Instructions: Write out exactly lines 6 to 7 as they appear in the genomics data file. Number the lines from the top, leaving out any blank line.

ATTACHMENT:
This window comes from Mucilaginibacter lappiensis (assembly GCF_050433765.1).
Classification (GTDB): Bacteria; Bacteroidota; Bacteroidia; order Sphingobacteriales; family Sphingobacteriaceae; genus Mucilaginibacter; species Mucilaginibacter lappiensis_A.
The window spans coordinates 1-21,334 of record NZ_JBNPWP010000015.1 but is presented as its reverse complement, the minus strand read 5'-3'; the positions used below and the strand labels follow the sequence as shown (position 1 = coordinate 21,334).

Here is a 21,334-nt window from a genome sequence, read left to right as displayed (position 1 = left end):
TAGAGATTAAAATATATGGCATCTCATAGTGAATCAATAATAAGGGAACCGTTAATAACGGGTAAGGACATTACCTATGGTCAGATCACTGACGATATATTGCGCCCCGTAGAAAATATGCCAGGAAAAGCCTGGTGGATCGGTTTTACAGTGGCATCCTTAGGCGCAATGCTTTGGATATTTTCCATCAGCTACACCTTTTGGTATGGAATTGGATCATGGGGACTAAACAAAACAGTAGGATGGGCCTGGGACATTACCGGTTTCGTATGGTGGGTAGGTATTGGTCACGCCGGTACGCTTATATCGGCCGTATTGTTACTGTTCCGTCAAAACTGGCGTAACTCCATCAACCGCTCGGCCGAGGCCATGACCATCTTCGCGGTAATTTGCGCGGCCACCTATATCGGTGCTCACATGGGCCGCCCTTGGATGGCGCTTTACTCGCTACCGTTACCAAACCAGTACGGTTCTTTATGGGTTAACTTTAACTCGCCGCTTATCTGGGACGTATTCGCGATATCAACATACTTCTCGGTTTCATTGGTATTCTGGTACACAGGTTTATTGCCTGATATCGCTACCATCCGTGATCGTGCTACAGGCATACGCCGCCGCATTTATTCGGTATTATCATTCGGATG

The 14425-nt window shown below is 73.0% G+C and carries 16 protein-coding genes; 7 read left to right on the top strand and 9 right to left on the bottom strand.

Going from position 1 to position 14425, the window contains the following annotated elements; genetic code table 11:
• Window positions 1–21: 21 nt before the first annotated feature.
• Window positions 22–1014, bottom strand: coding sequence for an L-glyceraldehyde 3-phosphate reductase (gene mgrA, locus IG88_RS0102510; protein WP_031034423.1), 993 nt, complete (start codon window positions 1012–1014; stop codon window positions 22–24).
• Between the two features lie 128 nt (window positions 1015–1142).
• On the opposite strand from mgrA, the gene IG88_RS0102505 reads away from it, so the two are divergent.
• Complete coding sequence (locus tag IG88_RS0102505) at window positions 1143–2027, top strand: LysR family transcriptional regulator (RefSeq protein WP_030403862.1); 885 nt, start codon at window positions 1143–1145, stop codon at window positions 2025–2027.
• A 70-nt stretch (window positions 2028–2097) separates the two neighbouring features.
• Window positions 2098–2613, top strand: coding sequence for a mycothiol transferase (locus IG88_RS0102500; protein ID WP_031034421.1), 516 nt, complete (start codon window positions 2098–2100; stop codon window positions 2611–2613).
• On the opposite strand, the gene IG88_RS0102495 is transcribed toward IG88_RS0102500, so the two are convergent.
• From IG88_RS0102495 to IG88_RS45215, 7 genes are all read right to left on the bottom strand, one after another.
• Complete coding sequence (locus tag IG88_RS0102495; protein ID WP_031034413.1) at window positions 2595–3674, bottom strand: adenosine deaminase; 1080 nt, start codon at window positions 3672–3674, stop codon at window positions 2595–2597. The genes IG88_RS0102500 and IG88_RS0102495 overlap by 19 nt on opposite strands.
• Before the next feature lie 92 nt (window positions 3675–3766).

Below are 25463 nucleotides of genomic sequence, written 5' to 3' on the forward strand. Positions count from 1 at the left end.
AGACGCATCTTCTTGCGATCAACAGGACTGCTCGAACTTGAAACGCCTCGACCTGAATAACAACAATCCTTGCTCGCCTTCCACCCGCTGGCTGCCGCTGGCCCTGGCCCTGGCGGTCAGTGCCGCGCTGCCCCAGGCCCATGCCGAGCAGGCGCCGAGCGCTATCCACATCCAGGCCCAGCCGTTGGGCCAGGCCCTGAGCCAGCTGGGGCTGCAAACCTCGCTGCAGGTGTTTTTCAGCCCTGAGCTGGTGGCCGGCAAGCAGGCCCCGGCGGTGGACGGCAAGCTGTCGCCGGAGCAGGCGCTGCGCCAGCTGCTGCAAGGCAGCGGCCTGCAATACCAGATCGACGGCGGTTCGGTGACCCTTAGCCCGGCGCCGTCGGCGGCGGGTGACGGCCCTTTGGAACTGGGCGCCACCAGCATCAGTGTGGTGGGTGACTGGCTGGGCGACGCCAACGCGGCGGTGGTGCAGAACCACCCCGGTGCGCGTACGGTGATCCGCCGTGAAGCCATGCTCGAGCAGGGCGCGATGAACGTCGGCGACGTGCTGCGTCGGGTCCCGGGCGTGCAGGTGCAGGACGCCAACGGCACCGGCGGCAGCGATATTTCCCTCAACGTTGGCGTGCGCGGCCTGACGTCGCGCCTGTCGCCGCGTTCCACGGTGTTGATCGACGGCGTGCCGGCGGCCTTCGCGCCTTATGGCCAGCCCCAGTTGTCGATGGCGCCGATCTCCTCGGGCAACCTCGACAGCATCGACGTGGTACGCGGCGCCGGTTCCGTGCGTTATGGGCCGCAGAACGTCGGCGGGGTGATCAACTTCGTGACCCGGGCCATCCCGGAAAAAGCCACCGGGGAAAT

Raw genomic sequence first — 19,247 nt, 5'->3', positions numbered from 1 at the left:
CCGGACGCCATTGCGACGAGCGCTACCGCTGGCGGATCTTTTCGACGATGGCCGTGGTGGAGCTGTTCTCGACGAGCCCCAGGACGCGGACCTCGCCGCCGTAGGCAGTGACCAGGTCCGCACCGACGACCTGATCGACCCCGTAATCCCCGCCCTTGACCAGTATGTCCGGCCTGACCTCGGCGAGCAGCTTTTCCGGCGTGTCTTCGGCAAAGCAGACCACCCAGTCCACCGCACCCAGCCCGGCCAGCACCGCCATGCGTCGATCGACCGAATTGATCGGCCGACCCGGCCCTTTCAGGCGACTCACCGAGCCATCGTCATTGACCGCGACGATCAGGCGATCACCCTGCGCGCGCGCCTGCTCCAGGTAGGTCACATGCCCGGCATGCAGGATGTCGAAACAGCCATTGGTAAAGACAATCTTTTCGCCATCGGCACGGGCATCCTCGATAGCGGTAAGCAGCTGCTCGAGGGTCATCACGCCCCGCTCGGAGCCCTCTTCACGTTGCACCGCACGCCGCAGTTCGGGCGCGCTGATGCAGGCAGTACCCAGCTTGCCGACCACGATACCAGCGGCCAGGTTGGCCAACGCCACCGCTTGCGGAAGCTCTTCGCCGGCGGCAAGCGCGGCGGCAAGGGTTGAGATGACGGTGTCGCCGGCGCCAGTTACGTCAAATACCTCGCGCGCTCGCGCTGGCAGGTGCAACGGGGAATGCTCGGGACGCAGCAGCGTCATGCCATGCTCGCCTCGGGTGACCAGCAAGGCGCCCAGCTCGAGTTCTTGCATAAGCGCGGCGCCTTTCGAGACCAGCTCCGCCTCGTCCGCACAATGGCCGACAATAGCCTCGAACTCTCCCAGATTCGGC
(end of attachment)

The 14425-nt window shown below is 73.0% G+C and carries 16 protein-coding genes; 7 read left to right on the top strand and 9 right to left on the bottom strand.

Going from position 1 to position 14425, the window contains the following annotated elements; genetic code table 11: